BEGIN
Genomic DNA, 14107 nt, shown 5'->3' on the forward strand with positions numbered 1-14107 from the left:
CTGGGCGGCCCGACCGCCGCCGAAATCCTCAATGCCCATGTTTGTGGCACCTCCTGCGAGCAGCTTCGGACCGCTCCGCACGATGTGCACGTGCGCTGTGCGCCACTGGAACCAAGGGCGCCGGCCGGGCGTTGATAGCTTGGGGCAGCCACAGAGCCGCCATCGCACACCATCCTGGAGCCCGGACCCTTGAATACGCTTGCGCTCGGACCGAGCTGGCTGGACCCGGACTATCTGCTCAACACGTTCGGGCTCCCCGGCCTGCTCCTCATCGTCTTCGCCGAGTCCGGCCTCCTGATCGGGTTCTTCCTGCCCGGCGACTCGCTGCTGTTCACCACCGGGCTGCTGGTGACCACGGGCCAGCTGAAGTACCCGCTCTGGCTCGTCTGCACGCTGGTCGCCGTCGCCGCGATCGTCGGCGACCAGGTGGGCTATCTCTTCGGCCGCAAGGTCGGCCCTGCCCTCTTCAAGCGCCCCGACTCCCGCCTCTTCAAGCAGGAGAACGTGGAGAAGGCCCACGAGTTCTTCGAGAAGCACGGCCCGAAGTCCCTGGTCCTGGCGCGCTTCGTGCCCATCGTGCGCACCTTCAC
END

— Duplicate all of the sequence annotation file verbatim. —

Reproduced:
Genomic DNA, 14107 nt, shown 5'->3' on the forward strand with positions numbered 1-14107 from the left:
CTGGGCGGCCCGACCGCCGCCGAAATCCTCAATGCCCATGTTTGTGGCACCTCCTGCGAGCAGCTTCGGACCGCTCCGCACGATGTGCACGTGCGCTGTGCGCCACTGGAACCAAGGGCGCCGGCCGGGCGTTGATAGCTTGGGGCAGCCACAGAGCCGCCATCGCACACCATCCTGGAGCCCGGACCCTTGAATACGCTTGCGCTCGGACCGAGCTGGCTGGACCCGGACTATCTGCTCAACACGTTCGGGCTCCCCGGCCTGCTCCTCATCGTCTTCGCCGAGTCCGGCCTCCTGATCGGGTTCTTCCTGCCCGGCGACTCGCTGCTGTTCACCACCGGGCTGCTGGTGACCACGGGCCAGCTGAAGTACCCGCTCTGGCTCGTCTGCACGCTGGTCGCCGTCGCCGCGATCGTCGGCGACCAGGTGGGCTATCTCTTCGGCCGCAAGGTCGGCCCTGCCCTCTTCAAGCGCCCCGACTCCCGCCTCTTCAAGCAGGAGAACGTGGAGAAGGCCCACGAGTTCTTCGAGAAGCACGGCCCGAAGTCCCTGGTCCTGGCGCGCTTCGTGCCCATCGTGCGCACCTTCAC